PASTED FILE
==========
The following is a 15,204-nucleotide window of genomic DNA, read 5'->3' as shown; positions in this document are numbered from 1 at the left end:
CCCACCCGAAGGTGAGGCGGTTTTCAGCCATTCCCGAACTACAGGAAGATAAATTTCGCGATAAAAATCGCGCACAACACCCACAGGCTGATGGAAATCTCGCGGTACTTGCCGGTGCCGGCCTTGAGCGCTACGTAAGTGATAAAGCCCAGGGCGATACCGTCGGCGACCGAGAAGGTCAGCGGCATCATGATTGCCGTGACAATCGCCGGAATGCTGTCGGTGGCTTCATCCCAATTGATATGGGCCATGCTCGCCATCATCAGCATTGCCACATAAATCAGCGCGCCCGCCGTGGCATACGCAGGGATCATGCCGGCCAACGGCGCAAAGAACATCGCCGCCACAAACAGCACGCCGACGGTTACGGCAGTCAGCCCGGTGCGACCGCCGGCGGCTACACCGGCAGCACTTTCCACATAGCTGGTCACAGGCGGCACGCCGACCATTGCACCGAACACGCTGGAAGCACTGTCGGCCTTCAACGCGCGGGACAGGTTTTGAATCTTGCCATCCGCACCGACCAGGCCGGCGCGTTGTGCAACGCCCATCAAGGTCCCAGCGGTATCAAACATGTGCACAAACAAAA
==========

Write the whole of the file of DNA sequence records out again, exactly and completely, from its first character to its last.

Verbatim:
The following is a 15,204-nucleotide window of genomic DNA, read 5'->3' as shown; positions in this document are numbered from 1 at the left end:
CCCACCCGAAGGTGAGGCGGTTTTCAGCCATTCCCGAACTACAGGAAGATAAATTTCGCGATAAAAATCGCGCACAACACCCACAGGCTGATGGAAATCTCGCGGTACTTGCCGGTGCCGGCCTTGAGCGCTACGTAAGTGATAAAGCCCAGGGCGATACCGTCGGCGACCGAGAAGGTCAGCGGCATCATGATTGCCGTGACAATCGCCGGAATGCTGTCGGTGGCTTCATCCCAATTGATATGGGCCATGCTCGCCATCATCAGCATTGCCACATAAATCAGCGCGCCCGCCGTGGCATACGCAGGGATCATGCCGGCCAACGGCGCAAAGAACATCGCCGCCACAAACAGCACGCCGACGGTTACGGCAGTCAGCCCGGTGCGACCGCCGGCGGCTACACCGGCAGCACTTTCCACATAGCTGGTCACAGGCGGCACGCCGACCATTGCACCGAACACGCTGGAAGCACTGTCGGCCTTCAACGCGCGGGACAGGTTTTGAATCTTGCCATCCGCACCGACCAGGCCGGCGCGTTGTGCAACGCCCATCAAGGTCCCAGCGGTATCAAACATGTGCACAAACAAAA